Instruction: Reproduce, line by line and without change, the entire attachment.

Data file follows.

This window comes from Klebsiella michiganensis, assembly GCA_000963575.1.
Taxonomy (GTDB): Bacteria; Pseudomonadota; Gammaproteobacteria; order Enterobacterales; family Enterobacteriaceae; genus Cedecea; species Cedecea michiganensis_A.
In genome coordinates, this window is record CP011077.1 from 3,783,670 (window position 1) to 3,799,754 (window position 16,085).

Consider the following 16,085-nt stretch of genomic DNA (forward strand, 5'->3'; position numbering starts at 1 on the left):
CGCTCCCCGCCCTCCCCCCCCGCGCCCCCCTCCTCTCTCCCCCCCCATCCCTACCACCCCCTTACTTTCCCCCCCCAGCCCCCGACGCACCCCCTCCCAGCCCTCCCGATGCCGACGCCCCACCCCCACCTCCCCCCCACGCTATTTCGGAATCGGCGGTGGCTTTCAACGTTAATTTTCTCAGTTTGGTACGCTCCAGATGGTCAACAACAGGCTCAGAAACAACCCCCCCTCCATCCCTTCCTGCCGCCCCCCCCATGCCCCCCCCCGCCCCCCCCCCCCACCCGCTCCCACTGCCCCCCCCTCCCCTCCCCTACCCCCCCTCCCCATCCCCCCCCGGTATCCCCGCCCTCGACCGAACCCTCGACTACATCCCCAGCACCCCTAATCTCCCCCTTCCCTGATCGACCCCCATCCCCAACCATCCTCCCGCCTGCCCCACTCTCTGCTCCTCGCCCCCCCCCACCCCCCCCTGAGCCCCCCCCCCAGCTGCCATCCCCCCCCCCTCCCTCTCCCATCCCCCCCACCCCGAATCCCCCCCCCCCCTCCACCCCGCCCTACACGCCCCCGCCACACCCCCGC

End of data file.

This window comes from Klebsiella michiganensis, assembly GCA_000963575.1.
Taxonomy (GTDB): Bacteria; Pseudomonadota; Gammaproteobacteria; order Enterobacterales; family Enterobacteriaceae; genus Cedecea; species Cedecea michiganensis_A.
In genome coordinates, this window is record CP011077.1 from 3,783,670 (window position 1) to 3,799,754 (window position 16,085).

Consider the following 16,085-nt stretch of genomic DNA (forward strand, 5'->3'; position numbering starts at 1 on the left):
CGCTCCCCGCCCTCCCCCCCCGCGCCCCCCTCCTCTCTCCCCCCCCATCCCTACCACCCCCTTACTTTCCCCCCCCAGCCCCCGACGCACCCCCTCCCAGCCCTCCCGATGCCGACGCCCCACCCCCACCTCCCCCCCACGCTATTTCGGAATCGGCGGTGGCTTTCAACGTTAATTTTCTCAGTTTGGTACGCTCCAGATGGTCAACAACAGGCTCAGAAACAACCCCCCCTCCATCCCTTCCTGCCGCCCCCCCCATGCCCCCCCCCGCCCCCCCCCCCCACCCGCTCCCACTGCCCCCCCCTCCCCTCCCCTACCCCCCCTCCCCATCCCCCCCCGGTATCCCCGCCCTCGACCGAACCCTCGACTACATCCCCAGCACCCCTAATCTCCCCCTTCCCTGATCGACCCCCATCCCCAACCATCCTCCCGCCTGCCCCACTCTCTGCTCCTCGCCCCCCCCCACCCCCCCCTGAGCCCCCCCCCCAGCTGCCATCCCCCCCCCCTCCCTCTCCCATCCCCCCCACCCCGAATCCCCCCCCCCCCTCCACCCCGCCCTACACGCCCCCGCCACACCCCCGC